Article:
What is most amazing is that this is not a one off. Everything that happened on that holiday has been repeated in some form or other on almost every other time I traveled abroad. Not only for a holiday, but for work too. I once went to New York to film a travel program for the BBC. Not only was I a wheelchair user, but so was the director. When we landed at JFK all hell broke loose. The ground staff refused to help either of us off the plane. While I eventually decided to crawl the length of the plane and down the steps to the ground, my director could not as she used a powerchair and just could not crawl. So now we have a plane that needs to be turned around with a cripple stuck on it. After an age, getting near to an hour, the panic became fever pitch and the poor director was manhandled off the plane by cabin staff, mixed film crew and anyone else nearby. Even after we got off, this major world city was not all wheelchair heaven. The freakiest thing was the wheelchair accessible cab we hired to drive us around for the period we were filming there. The driver smoked super strength weed all day and night, freaked out at regular occasions and drove off without us twice. And of course my chair broke and I pulled a muscle when I got thrown out of my chair by a massive pothole in a road I was crossing (note New York has great pavements but the roads are appalling!). I won’t bore you with my long list of other reasons why it was a disaster because I disliked the city so much I fear it might have coloured my view.

Mik Scarlet on the Hudson river NYC

Mik Does The Big Apple

But my most recent trip away really put my off flying, almost for good. After a fairly successful trip to Cyprus, with only a minor wheelchair repair incident, my wife and I arrived at the airport with a feeling that maybe our travel jinx had been broken. As well as ourselves there was a other nice couple waiting to be loaded onto the flight, with the wife being the wheelchair user in this love match. We queued to get on the plane, but instead of being let on first as usual, we were made to wait until the very end. I got onto the plane only to see that the seats at the very front, usually reserved for disabled people, were filled with people who had paid for early boarding. When I asked if anyone would move, they all firmly said no. Luckily someone on row three said they would, and I fought my way to this seat. I should say that I now no longer allow anyone to carry or assist me when getting on or off planes, after way too many disasters, so I manhandled myself to this seat. The other wheelchair user was not so lucky. She needed a much greater level of assistance, and it was obvious to anyone who cared to look that she really needed to be sat at the front of the plane. But still none of the people who had paid six whole pounds for early boarding would move, especially the only person in the six seats who was traveling alone. He was quite insistent that he had paid for the seat so he was staying in the seat. Instead this poor woman had to be carried down the aisle of the plane way back to seats sixteen or seventeen rows back. By the time she arrived at her seat, her blouse was over her head, her skirt was round her ankles and she was screaming in discomfort. On arrival home we were met by the UK ground crew who were stunned to find the seats we had been put it, if for no other reason that it made their jobs harder. We swopped numbers with the couple as we wanted them to claim against the airline but heard no more.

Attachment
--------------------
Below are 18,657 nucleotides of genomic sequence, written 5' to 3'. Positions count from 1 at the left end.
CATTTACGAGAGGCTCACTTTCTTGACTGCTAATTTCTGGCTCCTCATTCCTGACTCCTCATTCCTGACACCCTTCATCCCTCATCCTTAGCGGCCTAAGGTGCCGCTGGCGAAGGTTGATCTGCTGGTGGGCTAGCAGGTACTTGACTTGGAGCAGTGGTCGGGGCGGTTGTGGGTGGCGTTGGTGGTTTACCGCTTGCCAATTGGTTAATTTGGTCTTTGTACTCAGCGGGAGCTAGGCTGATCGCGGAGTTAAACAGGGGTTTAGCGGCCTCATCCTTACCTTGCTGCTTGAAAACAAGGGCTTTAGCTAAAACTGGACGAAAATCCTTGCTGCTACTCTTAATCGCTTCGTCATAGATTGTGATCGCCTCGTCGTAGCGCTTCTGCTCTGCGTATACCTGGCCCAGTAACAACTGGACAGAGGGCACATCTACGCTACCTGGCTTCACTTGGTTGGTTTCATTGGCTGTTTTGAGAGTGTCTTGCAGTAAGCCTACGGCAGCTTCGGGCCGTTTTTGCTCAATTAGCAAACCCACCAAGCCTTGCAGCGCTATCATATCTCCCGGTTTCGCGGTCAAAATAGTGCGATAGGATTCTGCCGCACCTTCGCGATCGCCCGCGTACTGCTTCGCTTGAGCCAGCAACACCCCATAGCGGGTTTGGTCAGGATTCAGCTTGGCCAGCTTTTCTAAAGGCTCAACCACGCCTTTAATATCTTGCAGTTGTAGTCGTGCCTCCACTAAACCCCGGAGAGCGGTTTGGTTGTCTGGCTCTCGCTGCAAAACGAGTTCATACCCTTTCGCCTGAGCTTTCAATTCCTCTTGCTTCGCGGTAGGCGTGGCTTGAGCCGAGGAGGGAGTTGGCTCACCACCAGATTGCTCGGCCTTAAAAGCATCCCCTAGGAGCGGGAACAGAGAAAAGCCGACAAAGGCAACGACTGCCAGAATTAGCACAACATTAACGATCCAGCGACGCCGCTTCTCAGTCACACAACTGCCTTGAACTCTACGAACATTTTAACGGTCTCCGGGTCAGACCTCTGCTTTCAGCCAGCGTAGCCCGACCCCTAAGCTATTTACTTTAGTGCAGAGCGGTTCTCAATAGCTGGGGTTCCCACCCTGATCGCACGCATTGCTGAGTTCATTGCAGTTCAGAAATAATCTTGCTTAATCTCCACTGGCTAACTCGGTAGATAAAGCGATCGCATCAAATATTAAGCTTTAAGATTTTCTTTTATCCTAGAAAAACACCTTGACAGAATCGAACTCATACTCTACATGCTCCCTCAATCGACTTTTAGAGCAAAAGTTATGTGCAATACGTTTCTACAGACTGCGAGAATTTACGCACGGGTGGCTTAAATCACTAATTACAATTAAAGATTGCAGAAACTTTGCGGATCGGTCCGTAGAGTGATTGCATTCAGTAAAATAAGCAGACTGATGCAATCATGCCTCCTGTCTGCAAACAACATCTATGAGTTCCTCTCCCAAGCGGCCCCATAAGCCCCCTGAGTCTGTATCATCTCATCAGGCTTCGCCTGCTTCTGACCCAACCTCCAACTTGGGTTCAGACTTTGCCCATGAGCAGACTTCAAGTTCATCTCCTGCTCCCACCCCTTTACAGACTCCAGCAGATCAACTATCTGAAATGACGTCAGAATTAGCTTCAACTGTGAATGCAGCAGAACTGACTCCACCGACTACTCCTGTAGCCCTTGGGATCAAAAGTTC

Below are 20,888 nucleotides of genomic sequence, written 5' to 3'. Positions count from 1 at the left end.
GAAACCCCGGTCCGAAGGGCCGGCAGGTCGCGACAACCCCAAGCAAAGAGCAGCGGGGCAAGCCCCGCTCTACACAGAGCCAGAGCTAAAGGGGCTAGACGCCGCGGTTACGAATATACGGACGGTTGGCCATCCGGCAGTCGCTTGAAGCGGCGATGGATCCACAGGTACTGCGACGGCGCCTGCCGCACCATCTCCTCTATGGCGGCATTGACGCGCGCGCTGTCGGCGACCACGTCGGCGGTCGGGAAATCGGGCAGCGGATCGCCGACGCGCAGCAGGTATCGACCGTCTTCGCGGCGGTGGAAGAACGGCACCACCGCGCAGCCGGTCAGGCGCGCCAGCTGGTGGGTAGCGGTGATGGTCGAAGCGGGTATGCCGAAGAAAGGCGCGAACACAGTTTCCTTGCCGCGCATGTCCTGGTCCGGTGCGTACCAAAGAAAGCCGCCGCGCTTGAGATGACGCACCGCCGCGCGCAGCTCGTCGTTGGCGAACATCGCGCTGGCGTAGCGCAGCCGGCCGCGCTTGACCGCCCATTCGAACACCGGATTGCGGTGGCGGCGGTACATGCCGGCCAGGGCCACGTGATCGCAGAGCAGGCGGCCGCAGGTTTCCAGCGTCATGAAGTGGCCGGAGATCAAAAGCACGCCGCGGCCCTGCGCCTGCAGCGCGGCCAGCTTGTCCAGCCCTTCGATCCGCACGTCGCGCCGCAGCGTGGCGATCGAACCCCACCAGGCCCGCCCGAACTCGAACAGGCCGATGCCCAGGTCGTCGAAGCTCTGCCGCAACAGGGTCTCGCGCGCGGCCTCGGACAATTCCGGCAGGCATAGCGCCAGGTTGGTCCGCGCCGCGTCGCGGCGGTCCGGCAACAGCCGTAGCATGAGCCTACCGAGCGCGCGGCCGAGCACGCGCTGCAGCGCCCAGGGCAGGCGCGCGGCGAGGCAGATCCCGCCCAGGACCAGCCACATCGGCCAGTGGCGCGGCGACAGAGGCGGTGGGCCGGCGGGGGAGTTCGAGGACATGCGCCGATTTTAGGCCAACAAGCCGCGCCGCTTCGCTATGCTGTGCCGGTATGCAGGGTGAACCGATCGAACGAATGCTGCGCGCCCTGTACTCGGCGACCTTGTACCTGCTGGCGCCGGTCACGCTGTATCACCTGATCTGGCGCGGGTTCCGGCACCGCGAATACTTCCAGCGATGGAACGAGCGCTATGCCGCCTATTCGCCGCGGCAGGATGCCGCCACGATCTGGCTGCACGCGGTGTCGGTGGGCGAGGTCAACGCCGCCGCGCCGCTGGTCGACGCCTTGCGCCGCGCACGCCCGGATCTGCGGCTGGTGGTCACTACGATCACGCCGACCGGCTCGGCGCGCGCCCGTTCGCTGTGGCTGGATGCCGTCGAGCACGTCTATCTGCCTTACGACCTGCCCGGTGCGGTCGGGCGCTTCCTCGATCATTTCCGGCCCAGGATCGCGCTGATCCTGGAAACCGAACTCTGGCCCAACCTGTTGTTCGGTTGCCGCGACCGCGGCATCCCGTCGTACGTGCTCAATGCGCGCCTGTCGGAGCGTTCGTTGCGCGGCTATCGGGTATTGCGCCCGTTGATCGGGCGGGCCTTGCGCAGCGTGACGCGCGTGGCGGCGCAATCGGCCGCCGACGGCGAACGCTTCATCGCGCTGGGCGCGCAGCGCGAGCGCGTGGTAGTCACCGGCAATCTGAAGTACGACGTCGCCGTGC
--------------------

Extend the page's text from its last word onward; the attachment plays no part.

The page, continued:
As I said earlier if I tried to list everything that has ever happen when traveling abroad this would be one of the longest articles in history, there have been so many. A humdinger was when we arrived at a hotel and got our keys to our room on the forth floor, but when we asked “where’s the lift” were met with the answer “What lift?”, or the time we tried a package holiday from a supposedly accessible holiday company only to arrive at the hotel to be told they don’t have any accessible rooms. We ended up being moved to another hotel to a room that meant I couldn’t wash for week as there was no accessible bath or shower. The list is endless.

But don’t let this put you off traveling if you are disabled. What you need to do is plan. Plan for every eventuality. This time away I am taking a full puncture repair kit, plus we know the Spanish for bike pump, a mini tool kit, every type of pills and potion I might ever need and a full knowledge of both local and international equality and airline law. To me foreign travel is not super fun, but more a test of endurance. But us disabled people do like to prove we can do something, and the harder it appears to be the more some of us like to it. All I will say is next time you read one of those “Here’s a list of amazing fun things I did when I visited…” articles they may have left out some the less fun events out of the story as not to terrify you. I mean who wants to read a travel article that just goes “ARGH, it was awful!”?

Anyway, back to the packing. Do they allow welding gear on flights nowadays?

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Travelogue 1 – Derby

At the start of 2012 I promised myself that I would try to see more of the great country I live in. It seems that February really kicked started this goal, with a series of trips all over the UK in my diary.